Family

DIY holiday gifts: Dos, don’ts when giving from the heart

Cinder Conner: I was the youngest of 4, born a week before Christmas, so my mother made us all a stocking with our name on it that was gifted to us the day she brought me home from the hospital. For 61 years now we have hung the same stockings and I took great joy in making my daughter one when she was born 27 years ago.
Cinder Conner: I was the youngest of 4, born a week before Christmas, so my mother made us all a stocking with our name on it that was gifted to us the day she brought me home from the hospital. For 61 years now we have hung the same stockings and I took great joy in making my daughter one when she was born 27 years ago. Herald-Leader

If you want to make holiday gifts this year, and your skills are well past the ice-pop-stick reindeer stage, you know that it requires some forethought and good materials.

But for crafty newbies, it pays to remember that although do-it-yourself gifts can make delightful presents, there are some dos and don’ts to consider before you wrap a hand-knit scarf or photo collage in lieu of a gift card or a store-bought present that comes with a receipt.

First and foremost, consider the person who will be receiving the gift, says Stefanie O’Connell, a New York actress and author who chronicles her classy frugality in The Broke and Beautiful Life.

“You think that a keychain made out of candy wrappers is adorable, but remember that giving isn’t about you, it is about them,” O’Connell says. “What do they like, appreciate or need?”

In other words, don’t give brownies to a relative who’s on the Paleo diet or a huge expressionist lamp to a minimalist friend who lives in a studio apartment.

To ensure that the recipient actually likes the gift, keep it practical, O’Connell adds. If the gift isn’t something that can be used or consumed, it will take up space “and be accommodated until the recipient no longer feels guilty about throwing it away,” she says.

Capture someone’s personality: Serial crafter Stefanie Johnson, of Concord, Calif., also advises thoughtfulness before you start: Identify someone’s hobbies or “obsessions,” or focus on a positive characteristic each person exudes that you appreciate and want to capture.

“Once I find an idea that I feel fits the person, I start by shopping online for craft supplies, then at a local dollar store,” Johnson says.

As you dig around websites and stores looking for materials, you’ll get other ideas. Johnson’s gift examples include handmade T-shirts for kids with wording on each that pertains to personal qualities, like “nurturing” or “comedian” or “sassy pants.” “I want the kids in my life to know their traits are awesome and unique,” she says.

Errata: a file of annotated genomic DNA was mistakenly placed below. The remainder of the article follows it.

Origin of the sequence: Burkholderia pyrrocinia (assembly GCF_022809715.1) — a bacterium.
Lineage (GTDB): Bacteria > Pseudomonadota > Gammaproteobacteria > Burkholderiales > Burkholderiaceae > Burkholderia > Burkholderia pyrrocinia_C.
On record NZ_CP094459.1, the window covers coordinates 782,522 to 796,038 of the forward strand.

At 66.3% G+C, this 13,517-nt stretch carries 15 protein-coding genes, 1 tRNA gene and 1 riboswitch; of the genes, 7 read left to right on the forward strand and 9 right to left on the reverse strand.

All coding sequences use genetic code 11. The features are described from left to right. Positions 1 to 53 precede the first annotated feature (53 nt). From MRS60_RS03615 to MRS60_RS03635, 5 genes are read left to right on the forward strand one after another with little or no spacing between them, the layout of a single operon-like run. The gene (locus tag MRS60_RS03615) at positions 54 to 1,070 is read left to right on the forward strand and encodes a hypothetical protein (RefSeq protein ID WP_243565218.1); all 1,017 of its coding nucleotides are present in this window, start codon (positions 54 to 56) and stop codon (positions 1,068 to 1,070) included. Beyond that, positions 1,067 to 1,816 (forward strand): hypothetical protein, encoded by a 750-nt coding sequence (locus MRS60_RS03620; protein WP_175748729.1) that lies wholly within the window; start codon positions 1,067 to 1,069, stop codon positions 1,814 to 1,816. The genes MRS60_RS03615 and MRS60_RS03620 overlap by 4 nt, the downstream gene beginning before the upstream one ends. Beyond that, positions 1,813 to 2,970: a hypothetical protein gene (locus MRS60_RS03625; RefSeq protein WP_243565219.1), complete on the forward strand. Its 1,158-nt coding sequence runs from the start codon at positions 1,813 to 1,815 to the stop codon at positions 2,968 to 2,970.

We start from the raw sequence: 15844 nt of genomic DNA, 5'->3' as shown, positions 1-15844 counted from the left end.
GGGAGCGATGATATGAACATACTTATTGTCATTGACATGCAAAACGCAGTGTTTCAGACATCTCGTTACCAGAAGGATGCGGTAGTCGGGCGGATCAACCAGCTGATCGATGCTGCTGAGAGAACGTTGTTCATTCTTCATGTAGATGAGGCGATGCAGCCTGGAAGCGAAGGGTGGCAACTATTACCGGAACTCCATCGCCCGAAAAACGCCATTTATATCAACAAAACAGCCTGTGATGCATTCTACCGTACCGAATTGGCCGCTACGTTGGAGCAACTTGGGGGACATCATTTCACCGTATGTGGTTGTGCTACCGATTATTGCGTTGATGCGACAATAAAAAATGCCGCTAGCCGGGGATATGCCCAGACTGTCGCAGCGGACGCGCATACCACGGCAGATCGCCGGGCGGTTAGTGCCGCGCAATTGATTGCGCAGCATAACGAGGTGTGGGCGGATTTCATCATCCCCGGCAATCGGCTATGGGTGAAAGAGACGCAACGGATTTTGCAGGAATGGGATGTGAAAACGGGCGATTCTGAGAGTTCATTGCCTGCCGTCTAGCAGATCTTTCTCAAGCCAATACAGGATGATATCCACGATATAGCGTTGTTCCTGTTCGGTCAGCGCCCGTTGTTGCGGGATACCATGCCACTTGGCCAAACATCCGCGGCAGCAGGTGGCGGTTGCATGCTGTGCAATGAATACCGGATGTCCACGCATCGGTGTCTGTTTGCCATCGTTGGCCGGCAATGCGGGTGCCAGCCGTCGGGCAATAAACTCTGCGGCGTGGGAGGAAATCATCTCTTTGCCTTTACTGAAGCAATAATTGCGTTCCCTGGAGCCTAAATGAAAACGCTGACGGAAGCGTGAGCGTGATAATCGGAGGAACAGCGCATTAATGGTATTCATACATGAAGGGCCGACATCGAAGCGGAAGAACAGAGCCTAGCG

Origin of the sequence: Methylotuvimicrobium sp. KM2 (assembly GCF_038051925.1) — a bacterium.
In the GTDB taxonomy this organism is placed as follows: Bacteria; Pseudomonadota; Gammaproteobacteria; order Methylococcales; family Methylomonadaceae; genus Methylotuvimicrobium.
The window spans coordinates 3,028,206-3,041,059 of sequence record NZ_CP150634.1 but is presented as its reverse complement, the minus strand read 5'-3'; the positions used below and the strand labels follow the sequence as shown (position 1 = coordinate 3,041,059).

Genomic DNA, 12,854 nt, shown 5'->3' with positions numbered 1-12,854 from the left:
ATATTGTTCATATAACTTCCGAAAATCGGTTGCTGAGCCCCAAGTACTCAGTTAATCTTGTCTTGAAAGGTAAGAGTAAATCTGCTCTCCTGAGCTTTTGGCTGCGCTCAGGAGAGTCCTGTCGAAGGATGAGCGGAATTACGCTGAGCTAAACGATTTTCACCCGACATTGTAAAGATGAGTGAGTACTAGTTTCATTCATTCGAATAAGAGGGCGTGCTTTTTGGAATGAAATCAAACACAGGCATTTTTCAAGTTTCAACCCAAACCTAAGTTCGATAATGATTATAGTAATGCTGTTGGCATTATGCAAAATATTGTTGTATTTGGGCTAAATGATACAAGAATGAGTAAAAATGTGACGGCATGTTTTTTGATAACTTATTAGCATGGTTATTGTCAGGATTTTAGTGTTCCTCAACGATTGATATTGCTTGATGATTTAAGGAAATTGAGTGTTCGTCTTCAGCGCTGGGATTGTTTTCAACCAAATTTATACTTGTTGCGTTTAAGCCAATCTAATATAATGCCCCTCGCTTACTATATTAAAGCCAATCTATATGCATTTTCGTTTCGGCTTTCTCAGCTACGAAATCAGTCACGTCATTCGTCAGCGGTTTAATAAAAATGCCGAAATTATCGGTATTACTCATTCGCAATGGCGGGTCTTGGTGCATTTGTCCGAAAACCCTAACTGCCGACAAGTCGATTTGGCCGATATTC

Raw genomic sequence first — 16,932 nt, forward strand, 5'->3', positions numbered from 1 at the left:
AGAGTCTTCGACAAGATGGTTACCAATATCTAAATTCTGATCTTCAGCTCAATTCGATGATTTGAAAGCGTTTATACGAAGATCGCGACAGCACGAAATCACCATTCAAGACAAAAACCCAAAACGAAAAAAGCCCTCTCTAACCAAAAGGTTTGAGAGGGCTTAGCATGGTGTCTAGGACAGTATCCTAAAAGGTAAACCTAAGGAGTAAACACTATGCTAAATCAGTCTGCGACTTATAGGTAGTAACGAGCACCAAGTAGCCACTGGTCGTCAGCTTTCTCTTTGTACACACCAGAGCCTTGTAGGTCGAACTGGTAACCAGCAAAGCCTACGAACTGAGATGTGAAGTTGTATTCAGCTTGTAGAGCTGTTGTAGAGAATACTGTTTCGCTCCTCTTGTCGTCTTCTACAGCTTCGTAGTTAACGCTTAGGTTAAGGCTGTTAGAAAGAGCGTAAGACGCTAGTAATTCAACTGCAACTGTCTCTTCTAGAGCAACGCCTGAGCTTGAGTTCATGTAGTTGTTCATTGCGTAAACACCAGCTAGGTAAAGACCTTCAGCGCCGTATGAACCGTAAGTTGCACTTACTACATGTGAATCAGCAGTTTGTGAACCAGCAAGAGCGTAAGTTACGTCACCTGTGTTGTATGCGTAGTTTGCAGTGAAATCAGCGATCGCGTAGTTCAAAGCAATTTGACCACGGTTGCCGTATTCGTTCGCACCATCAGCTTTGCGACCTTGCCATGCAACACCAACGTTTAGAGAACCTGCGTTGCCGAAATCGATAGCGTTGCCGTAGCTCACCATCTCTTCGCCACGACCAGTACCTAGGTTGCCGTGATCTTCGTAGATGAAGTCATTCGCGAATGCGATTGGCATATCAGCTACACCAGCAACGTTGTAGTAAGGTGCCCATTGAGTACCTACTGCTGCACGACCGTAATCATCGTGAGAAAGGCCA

For one occasion, she made sweatshirts for all the adults in her family that had a printed family photo and the words “dysfunctional but lovable.” Johnson says that was 10 years ago, and her mom still treasures and wears it.

She also suggests memory boxes that can have collages of photos on the outside or mosaic patterns. Inside would be a note that says something positive and personal about the recipient. Or it could be a jewelry box or a hobby box. Call it whatever has meaning for each person and decorate it accordingly.

Holiday heirlooms: Interior designer Jennifer Adams embellishes glass ball ornaments for a DIY personalized gift. “Who doesn’t love a holiday ornament for a gift?” Adams asks. “It’s a keepsake that can last for generations.”

She suggests hitting garage sales and thrift stores for solid color glass or plastic ornaments, and personalizing them with glitter pens, paint and/or silver and gold Sharpie markers to make designs. You can also stuff clear ornaments with beads, feathers or glitter.

They’ll drink to this: Los Angeles-based cookbook author Julie Morris, author of Superfood Smoothies: 100 Delicious, Energizing and Nutrient-Dense Recipes (Sterling), makes a personalized smoothie mix that provides 10 to 12 powdered servings per gift. She pours the powdered ingredients in a decorated Mason jar, then completes the gift with directions that detail what’s needed to finish, such as “just add a banana and a cup of almond milk and blend.”

Another of Morris’ ideas would appeal to anyone with a culinary bent: Fill a basket with live herb plants such as parsley, sage, rosemary and thyme. If you want to add some humor, call it the Simon and Garfunkel special.

O’Connell adds just a few words of caution. “Remember, you’re an adult now. The leaf you picked up and stuck to a candle isn’t cute anymore. It’s a fire hazard.”

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